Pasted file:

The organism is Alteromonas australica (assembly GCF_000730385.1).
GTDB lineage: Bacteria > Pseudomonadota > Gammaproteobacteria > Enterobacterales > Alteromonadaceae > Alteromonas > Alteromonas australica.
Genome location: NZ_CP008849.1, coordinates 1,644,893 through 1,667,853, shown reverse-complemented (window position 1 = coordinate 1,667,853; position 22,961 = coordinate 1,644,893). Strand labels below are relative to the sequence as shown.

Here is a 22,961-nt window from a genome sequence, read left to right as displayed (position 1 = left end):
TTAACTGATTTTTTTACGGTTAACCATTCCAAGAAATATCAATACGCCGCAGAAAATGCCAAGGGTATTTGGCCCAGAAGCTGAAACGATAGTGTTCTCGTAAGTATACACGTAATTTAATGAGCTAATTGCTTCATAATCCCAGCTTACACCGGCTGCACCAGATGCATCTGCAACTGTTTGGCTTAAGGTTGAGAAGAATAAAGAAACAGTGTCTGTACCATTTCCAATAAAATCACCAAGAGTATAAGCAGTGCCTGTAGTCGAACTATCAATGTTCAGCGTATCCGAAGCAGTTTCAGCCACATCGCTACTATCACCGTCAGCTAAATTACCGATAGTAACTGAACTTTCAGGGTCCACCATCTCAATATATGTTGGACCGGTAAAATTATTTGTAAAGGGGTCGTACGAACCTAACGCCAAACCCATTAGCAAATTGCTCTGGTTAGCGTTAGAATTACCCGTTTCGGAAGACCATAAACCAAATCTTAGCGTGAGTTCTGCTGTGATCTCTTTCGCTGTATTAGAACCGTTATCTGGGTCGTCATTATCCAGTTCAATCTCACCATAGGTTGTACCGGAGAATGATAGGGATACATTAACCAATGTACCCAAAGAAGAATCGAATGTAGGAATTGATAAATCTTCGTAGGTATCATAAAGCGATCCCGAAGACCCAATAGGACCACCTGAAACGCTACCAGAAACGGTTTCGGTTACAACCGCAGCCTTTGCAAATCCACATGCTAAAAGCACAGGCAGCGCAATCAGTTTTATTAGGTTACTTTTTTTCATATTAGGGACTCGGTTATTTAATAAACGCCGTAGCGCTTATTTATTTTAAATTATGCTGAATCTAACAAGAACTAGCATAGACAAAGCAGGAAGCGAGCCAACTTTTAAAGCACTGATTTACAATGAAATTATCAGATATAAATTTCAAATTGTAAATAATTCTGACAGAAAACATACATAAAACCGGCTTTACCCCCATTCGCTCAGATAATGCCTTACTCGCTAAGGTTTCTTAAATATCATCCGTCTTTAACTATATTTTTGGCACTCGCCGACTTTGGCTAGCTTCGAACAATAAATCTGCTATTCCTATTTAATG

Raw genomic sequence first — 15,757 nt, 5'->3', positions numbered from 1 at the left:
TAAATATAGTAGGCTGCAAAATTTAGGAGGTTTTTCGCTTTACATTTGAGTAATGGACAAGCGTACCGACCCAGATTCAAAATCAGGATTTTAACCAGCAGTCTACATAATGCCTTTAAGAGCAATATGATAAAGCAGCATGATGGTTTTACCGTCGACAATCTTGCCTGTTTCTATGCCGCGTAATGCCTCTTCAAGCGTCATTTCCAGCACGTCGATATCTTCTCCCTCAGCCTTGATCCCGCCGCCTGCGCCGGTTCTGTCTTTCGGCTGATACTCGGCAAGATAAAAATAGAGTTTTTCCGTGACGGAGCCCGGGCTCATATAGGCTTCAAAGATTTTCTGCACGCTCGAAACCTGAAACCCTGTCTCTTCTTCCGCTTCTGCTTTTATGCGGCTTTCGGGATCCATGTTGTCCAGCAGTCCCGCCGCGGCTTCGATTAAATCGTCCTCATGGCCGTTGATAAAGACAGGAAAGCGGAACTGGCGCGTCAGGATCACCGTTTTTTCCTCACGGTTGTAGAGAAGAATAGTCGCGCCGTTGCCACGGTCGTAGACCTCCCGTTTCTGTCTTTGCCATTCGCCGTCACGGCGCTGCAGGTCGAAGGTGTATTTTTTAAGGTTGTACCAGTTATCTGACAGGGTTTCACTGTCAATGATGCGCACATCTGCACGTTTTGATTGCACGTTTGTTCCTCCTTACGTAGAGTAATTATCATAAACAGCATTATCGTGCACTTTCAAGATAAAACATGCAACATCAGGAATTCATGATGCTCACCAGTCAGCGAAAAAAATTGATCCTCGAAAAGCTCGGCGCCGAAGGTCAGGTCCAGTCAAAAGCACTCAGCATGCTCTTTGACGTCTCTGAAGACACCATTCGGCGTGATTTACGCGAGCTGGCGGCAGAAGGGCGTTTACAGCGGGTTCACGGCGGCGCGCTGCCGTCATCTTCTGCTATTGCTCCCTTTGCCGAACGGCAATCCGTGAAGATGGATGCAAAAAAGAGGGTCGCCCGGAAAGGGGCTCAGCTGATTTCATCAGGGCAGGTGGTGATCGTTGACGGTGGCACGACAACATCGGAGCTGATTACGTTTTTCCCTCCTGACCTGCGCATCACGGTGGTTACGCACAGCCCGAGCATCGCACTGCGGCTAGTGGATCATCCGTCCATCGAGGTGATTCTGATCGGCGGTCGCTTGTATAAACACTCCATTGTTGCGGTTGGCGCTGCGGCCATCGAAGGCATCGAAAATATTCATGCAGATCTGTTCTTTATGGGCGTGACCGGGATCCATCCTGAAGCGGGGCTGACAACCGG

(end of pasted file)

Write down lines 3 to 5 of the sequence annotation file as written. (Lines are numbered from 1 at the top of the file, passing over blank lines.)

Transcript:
Genome location: NZ_CP008849.1, coordinates 1,644,893 through 1,667,853, shown reverse-complemented (window position 1 = coordinate 1,667,853; position 22,961 = coordinate 1,644,893). Strand labels below are relative to the sequence as shown.

Here is a 22,961-nt window from a genome sequence, read left to right as displayed (position 1 = left end):
TTAACTGATTTTTTTACGGTTAACCATTCCAAGAAATATCAATACGCCGCAGAAAATGCCAAGGGTATTTGGCCCAGAAGCTGAAACGATAGTGTTCTCGTAAGTATACACGTAATTTAATGAGCTAATTGCTTCATAATCCCAGCTTACACCGGCTGCACCAGATGCATCTGCAACTGTTTGGCTTAAGGTTGAGAAGAATAAAGAAACAGTGTCTGTACCATTTCCAATAAAATCACCAAGAGTATAAGCAGTGCCTGTAGTCGAACTATCAATGTTCAGCGTATCCGAAGCAGTTTCAGCCACATCGCTACTATCACCGTCAGCTAAATTACCGATAGTAACTGAACTTTCAGGGTCCACCATCTCAATATATGTTGGACCGGTAAAATTATTTGTAAAGGGGTCGTACGAACCTAACGCCAAACCCATTAGCAAATTGCTCTGGTTAGCGTTAGAATTACCCGTTTCGGAAGACCATAAACCAAATCTTAGCGTGAGTTCTGCTGTGATCTCTTTCGCTGTATTAGAACCGTTATCTGGGTCGTCATTATCCAGTTCAATCTCACCATAGGTTGTACCGGAGAATGATAGGGATACATTAACCAATGTACCCAAAGAAGAATCGAATGTAGGAATTGATAAATCTTCGTAGGTATCATAAAGCGATCCCGAAGACCCAATAGGACCACCTGAAACGCTACCAGAAACGGTTTCGGTTACAACCGCAGCCTTTGCAAATCCACATGCTAAAAGCACAGGCAGCGCAATCAGTTTTATTAGGTTACTTTTTTTCATATTAGGGACTCGGTTATTTAATAAACGCCGTAGCGCTTATTTATTTTAAATTATGCTGAATCTAACAAGAACTAGCATAGACAAAGCAGGAAGCGAGCCAACTTTTAAAGCACTGATTTACAATGAAATTATCAGATATAAATTTCAAATTGTAAATAATTCTGACAGAAAACATACATAAAACCGGCTTTACCCCCATTCGCTCAGATAATGCCTTACTCGCTAAGGTTTCTTAAATATCATCCGTCTTTAACTATATTTTTGGCACTCGCCGACTTTGGCTAGCTTCGAACAATAAATCTGCTATTCCTATTTAATG